3 Ways to Make Your Summer Wardrobe Work For Winter

Listen, I am never one to miss out on an excuse to go shopping. But when it comes to transitioning from my summer wardrobe to my winter wardrobe, there are key pieces that I already own which I like to be able to use in the new season. With just a few useful tips and tricks you can absolutely do this too and create some incredible, new outfits without spending anything!

1) Layer, layer layer!

First things first… layering! This is probably one of my favourite techniques which I swear by during winter. Whether it’s layering a turtleneck/long sleeve shirt underneath my favourite dress/dungarees, or layering a chunky knit over a dress to turn it into a skirt -sweater combo. Layering also enables you to dress warmly without over-heating the minute you get indoors. Play around with layering structured jackets over tops, chunky knits and long shirts, maxi skirts and warm jumpers… the lists is endless.


2) Opaque leggings / long boots with cut offs.

Have a favourite pair of shorts, or denim cut offs which you want to wear during the colder months? Then invest in some opaque leggings whether they’re black, dark blue or even patterned. I’ve seen a huge shift in trend with leggings and people are opting for fun printed tights like polka dots, velvet, pleather, striped etc. Check out Calzedonia for some awesome tights and socks! Long, over the knee boots are also a massive trend right now and are perfect for pairing with long shirt dresses. Throw on a leather jacket or a warm cardigan and voila.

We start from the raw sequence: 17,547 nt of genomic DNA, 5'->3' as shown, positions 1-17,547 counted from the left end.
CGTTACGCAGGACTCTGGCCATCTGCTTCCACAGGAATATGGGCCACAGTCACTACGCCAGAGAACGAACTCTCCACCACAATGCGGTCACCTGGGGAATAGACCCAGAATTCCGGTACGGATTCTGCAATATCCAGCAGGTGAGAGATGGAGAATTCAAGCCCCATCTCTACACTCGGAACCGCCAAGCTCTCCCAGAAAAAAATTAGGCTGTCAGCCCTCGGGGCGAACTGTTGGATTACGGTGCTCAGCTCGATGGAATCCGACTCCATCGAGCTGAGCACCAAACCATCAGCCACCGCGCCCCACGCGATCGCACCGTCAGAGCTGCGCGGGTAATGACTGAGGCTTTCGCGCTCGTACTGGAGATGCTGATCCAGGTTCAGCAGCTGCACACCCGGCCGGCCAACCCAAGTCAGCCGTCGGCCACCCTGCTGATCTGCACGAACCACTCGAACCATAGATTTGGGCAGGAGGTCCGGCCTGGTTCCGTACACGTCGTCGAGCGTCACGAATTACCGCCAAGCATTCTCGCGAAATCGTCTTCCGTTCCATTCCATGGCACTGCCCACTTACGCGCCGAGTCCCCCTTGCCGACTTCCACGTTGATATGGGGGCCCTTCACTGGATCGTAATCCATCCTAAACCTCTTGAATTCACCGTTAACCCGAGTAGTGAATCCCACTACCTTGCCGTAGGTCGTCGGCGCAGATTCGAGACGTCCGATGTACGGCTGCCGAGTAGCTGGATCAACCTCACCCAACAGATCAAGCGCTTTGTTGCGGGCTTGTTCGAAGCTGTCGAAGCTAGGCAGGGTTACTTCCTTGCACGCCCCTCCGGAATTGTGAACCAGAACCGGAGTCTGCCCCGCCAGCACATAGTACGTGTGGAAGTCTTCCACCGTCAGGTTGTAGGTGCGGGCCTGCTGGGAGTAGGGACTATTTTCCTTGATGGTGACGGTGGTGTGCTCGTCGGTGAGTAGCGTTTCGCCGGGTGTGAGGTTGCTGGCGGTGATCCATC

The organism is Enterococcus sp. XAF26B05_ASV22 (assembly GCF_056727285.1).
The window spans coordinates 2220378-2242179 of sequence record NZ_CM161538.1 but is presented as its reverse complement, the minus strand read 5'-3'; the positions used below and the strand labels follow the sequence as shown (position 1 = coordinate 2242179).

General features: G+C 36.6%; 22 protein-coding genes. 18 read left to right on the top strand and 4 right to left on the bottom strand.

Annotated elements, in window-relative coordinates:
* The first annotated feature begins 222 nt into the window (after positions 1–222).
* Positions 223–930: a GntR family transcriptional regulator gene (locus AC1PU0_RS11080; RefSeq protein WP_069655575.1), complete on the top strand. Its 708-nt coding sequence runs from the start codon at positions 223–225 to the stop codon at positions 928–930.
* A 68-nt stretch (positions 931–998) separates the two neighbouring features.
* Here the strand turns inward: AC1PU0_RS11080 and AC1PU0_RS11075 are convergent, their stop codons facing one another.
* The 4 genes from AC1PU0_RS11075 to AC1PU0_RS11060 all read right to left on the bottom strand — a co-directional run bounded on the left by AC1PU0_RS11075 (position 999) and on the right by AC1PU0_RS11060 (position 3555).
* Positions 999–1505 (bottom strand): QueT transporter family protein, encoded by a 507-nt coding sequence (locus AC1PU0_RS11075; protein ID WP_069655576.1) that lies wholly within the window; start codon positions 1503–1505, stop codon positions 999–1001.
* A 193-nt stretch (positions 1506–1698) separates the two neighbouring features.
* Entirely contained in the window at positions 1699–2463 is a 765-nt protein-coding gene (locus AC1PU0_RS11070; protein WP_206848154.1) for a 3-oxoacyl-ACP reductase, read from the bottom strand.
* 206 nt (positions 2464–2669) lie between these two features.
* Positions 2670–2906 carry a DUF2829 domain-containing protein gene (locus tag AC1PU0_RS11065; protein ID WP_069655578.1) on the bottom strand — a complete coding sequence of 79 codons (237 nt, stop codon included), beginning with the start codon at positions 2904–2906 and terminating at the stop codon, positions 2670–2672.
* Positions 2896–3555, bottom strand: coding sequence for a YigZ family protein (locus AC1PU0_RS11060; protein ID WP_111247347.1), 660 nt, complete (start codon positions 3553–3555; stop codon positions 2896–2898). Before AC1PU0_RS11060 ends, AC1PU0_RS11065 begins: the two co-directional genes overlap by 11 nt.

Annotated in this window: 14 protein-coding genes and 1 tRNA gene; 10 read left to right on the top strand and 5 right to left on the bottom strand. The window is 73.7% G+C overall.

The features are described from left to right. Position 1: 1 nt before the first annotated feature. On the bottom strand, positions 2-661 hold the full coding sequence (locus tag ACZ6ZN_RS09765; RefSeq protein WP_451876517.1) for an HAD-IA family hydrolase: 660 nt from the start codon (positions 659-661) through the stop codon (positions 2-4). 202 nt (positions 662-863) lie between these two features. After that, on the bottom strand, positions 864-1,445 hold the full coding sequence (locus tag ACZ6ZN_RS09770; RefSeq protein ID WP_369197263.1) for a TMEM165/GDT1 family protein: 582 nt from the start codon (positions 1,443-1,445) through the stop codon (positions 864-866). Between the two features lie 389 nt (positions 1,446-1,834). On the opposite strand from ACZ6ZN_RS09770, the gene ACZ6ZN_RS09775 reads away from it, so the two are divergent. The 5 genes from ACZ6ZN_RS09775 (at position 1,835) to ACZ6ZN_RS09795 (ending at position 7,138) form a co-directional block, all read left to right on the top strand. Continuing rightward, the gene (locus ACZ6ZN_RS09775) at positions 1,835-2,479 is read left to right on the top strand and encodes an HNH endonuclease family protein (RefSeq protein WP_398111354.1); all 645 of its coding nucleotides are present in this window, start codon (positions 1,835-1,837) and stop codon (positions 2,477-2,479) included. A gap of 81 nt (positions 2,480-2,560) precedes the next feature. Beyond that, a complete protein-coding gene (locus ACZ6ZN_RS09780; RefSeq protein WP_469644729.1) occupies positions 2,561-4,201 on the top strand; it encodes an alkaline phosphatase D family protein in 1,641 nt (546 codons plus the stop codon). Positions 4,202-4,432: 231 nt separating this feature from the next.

3) Stick to slightly darker colours for winter.

Colours during specific seasons also change with a shift from slightly brighter, lighter hues to darker more intense colours with splashes of soft earthy tones. So it’s a lot easier to transition your summer pieces which are slightly darker or neutral in colour (this also tends to make layering lots of clothes from the same palette easier). Tonal colours also work really well for layering in winter (tonal colours mean they’re from the same colour family but just slightly different hues)



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